The media and bloggers rushed to cover the fact that Yahoo said it will let its users opt out of custom ads on its Web site, while Google said that it will let its own users opt out of a single cookie for both DoubleClick ad serving and the Google content network.
Yahoo's and Google's cookie-cutting moves, as I like to call them, were announced as a measured response to a Congressional inquiry about ad customization sent to 33 companies from the House Committee on Energy and Commerce the previous week.
Appeasing the committee is important; the committee wants to determine whether the way that search engines and ISPs track Web searches is legal.
While Google and Yahoo moved to soothe the committee, the more crucial questions are why Yahoo and Google didn't do this sooner, and why they did do this so quickly while the other 31 companies are weighing the request.
They didn't do it sooner because nothing was weighing on them. No group had leverage to make Google and Yahoo let users opt out of cookies, and frankly, not enough users are savvy enough or care enough to force the companies' hands.
I know plenty of people who use Google and Yahoo and don't realize that their Web-surfing habits dictate ad dispersal.
But the government is a bit more savvy, and there is one big reason why Google and Yahoo practically fell prostrate in answering the House so fast.
Google and Yahoo have a pretty significant search advertising pact in the works. The only reason it isn't in effect now is that they vowed to wait three and a half months to let the Department of Justice review it for approval.
They announced the deal June 12, and if all goes well, they could begin their agreement by the end of September. But the deal faces opposition from Microsoft, privacy advocates and others scared to death that Google is gaining too much power in the market.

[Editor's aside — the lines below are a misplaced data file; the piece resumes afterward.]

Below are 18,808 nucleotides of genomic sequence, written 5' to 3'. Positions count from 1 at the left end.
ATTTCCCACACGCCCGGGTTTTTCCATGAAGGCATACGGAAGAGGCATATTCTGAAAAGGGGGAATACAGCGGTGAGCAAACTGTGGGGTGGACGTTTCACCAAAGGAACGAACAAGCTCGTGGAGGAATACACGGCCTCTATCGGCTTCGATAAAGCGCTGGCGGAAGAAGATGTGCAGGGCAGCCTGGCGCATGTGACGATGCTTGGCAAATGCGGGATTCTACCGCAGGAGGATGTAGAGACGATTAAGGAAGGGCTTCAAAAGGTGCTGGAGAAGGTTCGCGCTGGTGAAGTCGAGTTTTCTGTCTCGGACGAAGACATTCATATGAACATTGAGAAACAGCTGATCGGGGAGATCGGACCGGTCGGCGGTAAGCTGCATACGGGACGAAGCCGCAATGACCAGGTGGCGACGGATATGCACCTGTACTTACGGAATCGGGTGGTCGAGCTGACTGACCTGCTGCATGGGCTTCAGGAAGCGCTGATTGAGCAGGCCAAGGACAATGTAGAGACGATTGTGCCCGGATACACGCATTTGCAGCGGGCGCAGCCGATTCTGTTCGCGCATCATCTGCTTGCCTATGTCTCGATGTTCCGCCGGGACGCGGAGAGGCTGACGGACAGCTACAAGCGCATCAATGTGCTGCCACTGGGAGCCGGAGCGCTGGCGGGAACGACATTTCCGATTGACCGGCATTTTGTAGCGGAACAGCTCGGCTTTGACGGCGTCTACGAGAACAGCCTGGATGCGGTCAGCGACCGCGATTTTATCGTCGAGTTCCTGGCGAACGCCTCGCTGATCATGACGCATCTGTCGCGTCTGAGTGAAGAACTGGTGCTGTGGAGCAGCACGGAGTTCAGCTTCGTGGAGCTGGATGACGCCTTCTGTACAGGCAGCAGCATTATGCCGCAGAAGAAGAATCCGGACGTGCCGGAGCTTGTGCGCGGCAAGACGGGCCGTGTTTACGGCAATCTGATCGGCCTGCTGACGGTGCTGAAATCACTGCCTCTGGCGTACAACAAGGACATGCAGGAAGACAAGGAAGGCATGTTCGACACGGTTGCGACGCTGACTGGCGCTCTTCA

By answering the House Committee on Energy and Commerce's requests for information about how their advertising works, both Google and Yahoo want to make sure those issues don't delay their search ad deal any further. The Senate subcommittee is already looking at this search ad deal.
So, what exactly did the companies announce? Yahoo Aug. 8 said in a letter to the House Committee on Energy and Commerce that it will offer opt-out of customized advertising on Yahoo.com, expanding its existing opt-out program for customized ads served by Yahoo on third-party networks.
"We understand that there are some users who prefer not to receive customized advertising, and this opt-out will offer them even greater choice," said Anne Toth, Yahoo's head of privacy and vice president for policy.
This new opt-out capability will be available for consumers by the end of August. The tool will be accessible through a link in Yahoo's privacy center, which is linked on the home page and nearly every page on the Yahoo network.
Google went a little further in its letter to the committee, specifically telling the members that it does not do so-called "deep-packet" inspection to derive information about users to better target them with ads.
However, Google did acknowledge in its letter that it does believe that behavioral advertising, if done carefully, can be a valuable tool for the company to leverage. Google noted in its letter:
"Though it is not the focus of our business today, we also believe that behavioral advertising can be done in ways that are responsible and protective of consumer privacy and the security of consumers' information."
The key question that Google has yet to answer is how. How will it institute viable behavioral advertising without using cookies and Web-surfing behavior to know what its users are doing online?
This will continue to be a crucial issue as Google, Yahoo, Microsoft and other companies that depend on online ads as a revenue stream leverage behavioral targeted ad capabilities to place the right ad in front of the most appropriate Web consumer.
These companies will have to strike a balance between leveraging information about users' Web-surfing habits to create more appropriate ads, and respecting users' privacy.
The latest cookie cutting from Google and Yahoo is being positioned as a move toward the latter, but again, I just think the vendors felt compelled to make these moves to keep their plates as clean as possible as they attempt to sway the DOJ on the legitimacy of their search ad deal.